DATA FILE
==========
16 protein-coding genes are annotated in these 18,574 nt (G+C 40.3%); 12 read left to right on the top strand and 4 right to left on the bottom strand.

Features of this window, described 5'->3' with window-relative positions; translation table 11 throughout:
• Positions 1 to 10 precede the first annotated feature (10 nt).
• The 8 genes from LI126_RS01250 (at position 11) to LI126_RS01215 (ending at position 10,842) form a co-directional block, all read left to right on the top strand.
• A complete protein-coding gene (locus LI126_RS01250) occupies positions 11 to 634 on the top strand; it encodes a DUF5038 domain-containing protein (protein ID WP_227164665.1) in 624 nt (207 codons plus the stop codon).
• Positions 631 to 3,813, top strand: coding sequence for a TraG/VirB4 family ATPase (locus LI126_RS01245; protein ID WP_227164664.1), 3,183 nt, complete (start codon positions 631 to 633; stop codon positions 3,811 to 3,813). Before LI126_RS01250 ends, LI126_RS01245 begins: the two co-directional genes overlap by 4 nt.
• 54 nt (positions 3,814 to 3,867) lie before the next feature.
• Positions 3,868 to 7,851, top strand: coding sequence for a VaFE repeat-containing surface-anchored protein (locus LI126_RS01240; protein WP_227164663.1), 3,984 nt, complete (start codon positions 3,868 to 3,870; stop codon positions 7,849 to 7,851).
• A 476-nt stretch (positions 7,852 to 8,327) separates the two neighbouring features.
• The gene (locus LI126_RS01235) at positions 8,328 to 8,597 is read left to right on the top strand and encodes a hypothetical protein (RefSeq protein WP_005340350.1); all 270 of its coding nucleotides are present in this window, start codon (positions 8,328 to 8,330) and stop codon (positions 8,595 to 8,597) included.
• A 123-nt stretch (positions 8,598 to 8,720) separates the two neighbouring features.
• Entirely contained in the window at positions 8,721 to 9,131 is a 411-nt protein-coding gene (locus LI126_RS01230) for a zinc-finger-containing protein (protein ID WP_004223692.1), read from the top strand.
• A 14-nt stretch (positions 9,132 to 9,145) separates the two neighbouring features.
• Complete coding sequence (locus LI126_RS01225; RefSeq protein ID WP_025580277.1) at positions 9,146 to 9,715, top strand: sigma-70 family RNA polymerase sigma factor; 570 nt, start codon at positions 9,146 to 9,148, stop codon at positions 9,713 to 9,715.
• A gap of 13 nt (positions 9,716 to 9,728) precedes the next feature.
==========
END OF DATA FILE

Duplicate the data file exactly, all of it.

16 protein-coding genes are annotated in these 18,574 nt (G+C 40.3%); 12 read left to right on the top strand and 4 right to left on the bottom strand.

Features of this window, described 5'->3' with window-relative positions; translation table 11 throughout:
• Positions 1 to 10 precede the first annotated feature (10 nt).
• The 8 genes from LI126_RS01250 (at position 11) to LI126_RS01215 (ending at position 10,842) form a co-directional block, all read left to right on the top strand.
• A complete protein-coding gene (locus LI126_RS01250) occupies positions 11 to 634 on the top strand; it encodes a DUF5038 domain-containing protein (protein ID WP_227164665.1) in 624 nt (207 codons plus the stop codon).
• Positions 631 to 3,813, top strand: coding sequence for a TraG/VirB4 family ATPase (locus LI126_RS01245; protein ID WP_227164664.1), 3,183 nt, complete (start codon positions 631 to 633; stop codon positions 3,811 to 3,813). Before LI126_RS01250 ends, LI126_RS01245 begins: the two co-directional genes overlap by 4 nt.
• 54 nt (positions 3,814 to 3,867) lie before the next feature.
• Positions 3,868 to 7,851, top strand: coding sequence for a VaFE repeat-containing surface-anchored protein (locus LI126_RS01240; protein WP_227164663.1), 3,984 nt, complete (start codon positions 3,868 to 3,870; stop codon positions 7,849 to 7,851).
• A 476-nt stretch (positions 7,852 to 8,327) separates the two neighbouring features.
• The gene (locus LI126_RS01235) at positions 8,328 to 8,597 is read left to right on the top strand and encodes a hypothetical protein (RefSeq protein WP_005340350.1); all 270 of its coding nucleotides are present in this window, start codon (positions 8,328 to 8,330) and stop codon (positions 8,595 to 8,597) included.
• A 123-nt stretch (positions 8,598 to 8,720) separates the two neighbouring features.
• Entirely contained in the window at positions 8,721 to 9,131 is a 411-nt protein-coding gene (locus LI126_RS01230) for a zinc-finger-containing protein (protein ID WP_004223692.1), read from the top strand.
• A 14-nt stretch (positions 9,132 to 9,145) separates the two neighbouring features.
• Complete coding sequence (locus LI126_RS01225; RefSeq protein ID WP_025580277.1) at positions 9,146 to 9,715, top strand: sigma-70 family RNA polymerase sigma factor; 570 nt, start codon at positions 9,146 to 9,148, stop codon at positions 9,713 to 9,715.
• A gap of 13 nt (positions 9,716 to 9,728) precedes the next feature.